Are you looking for reliable answers to the most common Alpha boilers faults? At Boiler Installation Nottingham, we have this quick guide that covers some of the most common faults associated with Alpha boilers. While the guide tries to cover all Alpha boiler models, the CB24, Intex 28X, CD28X and CD28C are the most commonly featured.
Some of the fixes to the problems are simple. But even for the simplest fixes, if you have any shred of doubt when dealing with the boiler, pick up the phone and call an engineer. There’s no price tag for your safety and wellbeing and boilers can be unpredictable under inexperienced hands.
Low Boiler Pressure (Fault Code E10)
No matter where you look, as long as you have a boiler, you’re going to have boiler pressure problems at some point.
Boilers heat water under pressure. Over time, the boiler pressure can drop and you only need to top up the boiler using the external filling loop. When the boiler loses pressure, it will display an E10 fault code on the display panel.
The code is an indication that the boiler has lost pressure. In addition to the code, if the boiler pressure falls too low for the boiler to operate safely, the boiler will lockout. Typically, this happens when the pressure level drops to 0.8 bars or less.
Cause: There are two reasons your boiler could be losing pressure. The first is the natural path that boilers take and lose pressure gradually over some time. If the drop in boiler pressure is constant and spontaneous, it is linked directly to a heating system leak.
Leaks can happen in different parts of the system include pumps, expansion vessels and even the radiator. Without finding the leak and fixing it, topping up the boiler and resetting it will only work for a short while.
Fix: You need to find the source of the leak. If it’s a faulty valve, it needs to be replaced. You can also check for a blown pressure valve as well as soldered joints on the pipework. Once you find the leak and fix it, you can follow the repressurisation protocol on the Alpha boiler user manual to restore the boiler pressure.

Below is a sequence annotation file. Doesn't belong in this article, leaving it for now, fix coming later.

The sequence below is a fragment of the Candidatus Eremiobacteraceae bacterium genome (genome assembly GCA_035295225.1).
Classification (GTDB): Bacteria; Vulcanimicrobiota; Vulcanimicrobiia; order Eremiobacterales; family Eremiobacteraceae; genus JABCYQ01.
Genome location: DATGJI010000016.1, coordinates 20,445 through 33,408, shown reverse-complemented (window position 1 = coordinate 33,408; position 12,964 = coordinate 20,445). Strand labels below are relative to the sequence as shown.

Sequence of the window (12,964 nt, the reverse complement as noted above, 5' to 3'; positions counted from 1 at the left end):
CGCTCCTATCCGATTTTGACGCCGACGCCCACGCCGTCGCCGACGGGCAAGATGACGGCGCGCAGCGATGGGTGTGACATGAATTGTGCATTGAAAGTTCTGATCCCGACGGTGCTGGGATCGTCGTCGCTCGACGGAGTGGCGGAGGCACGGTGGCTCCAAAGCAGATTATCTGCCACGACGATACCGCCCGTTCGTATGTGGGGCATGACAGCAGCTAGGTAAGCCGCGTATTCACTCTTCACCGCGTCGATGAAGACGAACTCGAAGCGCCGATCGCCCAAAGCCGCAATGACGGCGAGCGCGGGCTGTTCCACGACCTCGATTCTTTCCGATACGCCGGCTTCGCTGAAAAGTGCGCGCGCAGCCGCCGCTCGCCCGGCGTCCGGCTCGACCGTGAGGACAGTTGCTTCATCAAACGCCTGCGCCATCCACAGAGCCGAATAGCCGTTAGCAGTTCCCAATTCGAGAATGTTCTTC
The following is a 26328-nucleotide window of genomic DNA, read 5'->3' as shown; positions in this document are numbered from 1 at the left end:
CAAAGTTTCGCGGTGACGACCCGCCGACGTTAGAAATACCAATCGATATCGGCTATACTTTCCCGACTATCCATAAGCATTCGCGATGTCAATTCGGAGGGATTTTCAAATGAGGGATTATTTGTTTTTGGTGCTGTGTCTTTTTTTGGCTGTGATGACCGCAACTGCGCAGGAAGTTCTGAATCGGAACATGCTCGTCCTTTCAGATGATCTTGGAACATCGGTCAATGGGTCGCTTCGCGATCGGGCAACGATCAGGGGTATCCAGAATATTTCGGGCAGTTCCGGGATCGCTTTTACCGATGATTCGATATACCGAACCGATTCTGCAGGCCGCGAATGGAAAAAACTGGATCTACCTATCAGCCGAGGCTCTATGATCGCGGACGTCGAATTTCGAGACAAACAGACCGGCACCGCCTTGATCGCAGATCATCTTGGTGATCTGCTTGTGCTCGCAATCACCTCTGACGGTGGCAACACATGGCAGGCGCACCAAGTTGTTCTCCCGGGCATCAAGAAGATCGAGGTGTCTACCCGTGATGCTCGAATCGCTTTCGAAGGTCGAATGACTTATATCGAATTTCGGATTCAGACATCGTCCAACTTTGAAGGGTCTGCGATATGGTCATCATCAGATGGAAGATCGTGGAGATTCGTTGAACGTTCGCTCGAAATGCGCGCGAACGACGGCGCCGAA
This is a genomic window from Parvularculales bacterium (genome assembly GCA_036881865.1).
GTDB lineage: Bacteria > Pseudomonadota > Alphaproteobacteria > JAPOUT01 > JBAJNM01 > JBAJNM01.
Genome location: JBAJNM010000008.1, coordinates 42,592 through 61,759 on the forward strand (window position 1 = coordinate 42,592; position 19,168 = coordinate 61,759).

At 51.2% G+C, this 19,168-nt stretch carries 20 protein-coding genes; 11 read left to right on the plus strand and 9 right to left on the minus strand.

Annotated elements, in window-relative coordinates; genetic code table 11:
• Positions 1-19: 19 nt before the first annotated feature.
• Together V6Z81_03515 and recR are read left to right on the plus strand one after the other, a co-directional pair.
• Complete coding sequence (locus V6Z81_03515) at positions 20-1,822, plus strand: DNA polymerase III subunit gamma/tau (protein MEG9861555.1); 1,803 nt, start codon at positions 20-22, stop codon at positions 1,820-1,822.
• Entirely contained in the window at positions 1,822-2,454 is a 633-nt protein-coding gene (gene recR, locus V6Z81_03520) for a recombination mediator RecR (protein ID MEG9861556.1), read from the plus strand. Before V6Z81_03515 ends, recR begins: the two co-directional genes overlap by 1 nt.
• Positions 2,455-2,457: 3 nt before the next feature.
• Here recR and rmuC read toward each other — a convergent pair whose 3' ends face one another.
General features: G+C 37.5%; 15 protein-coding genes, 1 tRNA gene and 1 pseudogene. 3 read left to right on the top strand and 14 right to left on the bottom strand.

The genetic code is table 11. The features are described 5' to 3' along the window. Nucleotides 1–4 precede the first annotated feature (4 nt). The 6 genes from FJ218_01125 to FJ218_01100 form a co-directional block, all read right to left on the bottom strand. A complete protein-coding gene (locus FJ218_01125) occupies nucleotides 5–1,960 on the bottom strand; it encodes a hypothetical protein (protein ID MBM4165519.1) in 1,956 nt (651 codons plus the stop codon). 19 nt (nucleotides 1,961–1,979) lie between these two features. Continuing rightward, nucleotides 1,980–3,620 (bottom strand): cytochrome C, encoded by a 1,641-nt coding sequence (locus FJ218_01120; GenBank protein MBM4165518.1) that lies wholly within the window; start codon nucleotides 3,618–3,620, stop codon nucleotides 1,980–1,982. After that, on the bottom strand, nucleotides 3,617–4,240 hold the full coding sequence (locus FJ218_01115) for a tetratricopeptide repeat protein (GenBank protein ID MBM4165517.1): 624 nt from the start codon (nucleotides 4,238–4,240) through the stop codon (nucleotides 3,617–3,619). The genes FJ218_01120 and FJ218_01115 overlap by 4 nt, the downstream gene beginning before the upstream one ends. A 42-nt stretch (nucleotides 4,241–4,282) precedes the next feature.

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This problem happens often in older Alpha boilers. As some of the parts get worn out, the boiler might not be as efficient in heat transfer and the water coming out might only be lukewarm. The problem is also common with other types of boilers.
Cause: Limescale build-up and a faulty NTC thermistor are to blame. The NTC thermistor monitors the temperature of the water. If it’s not working correctly, it can pass the wrong information to the boiler resulting in inadequate heat transfer.
If you find that the thermistor is working correctly, check for hotspots on the central heating pipes. Dents and bend sin the pipes or limescale build-up near the thermistor can cause the same problem.
A faulty diverter valve, defective thermostat or a blocked diaphragm could also cause the water to be lukewarm. Identifying which of these is not working properly is critical in determining the right fix.
Fix: You need a boiler engineer for this one. He will test the NTC thermistor to make sure it is producing the right readings. If the thermistor is at fault, there’s no shortcut. It needs to be replaced.
If the thermistor is working correctly, the engineer will check for limescale build-up around the thermistor. The limescale has to be removed to restore the flow of water. A hot flush can remove the limescale or replacing the affected parts of the pipework.
If there’s build upon the thermistor shelves, replacement or cleaning is required.
For a faulty thermostat or diverter valve, these need to be replaced to guarantee the boiler works properly again.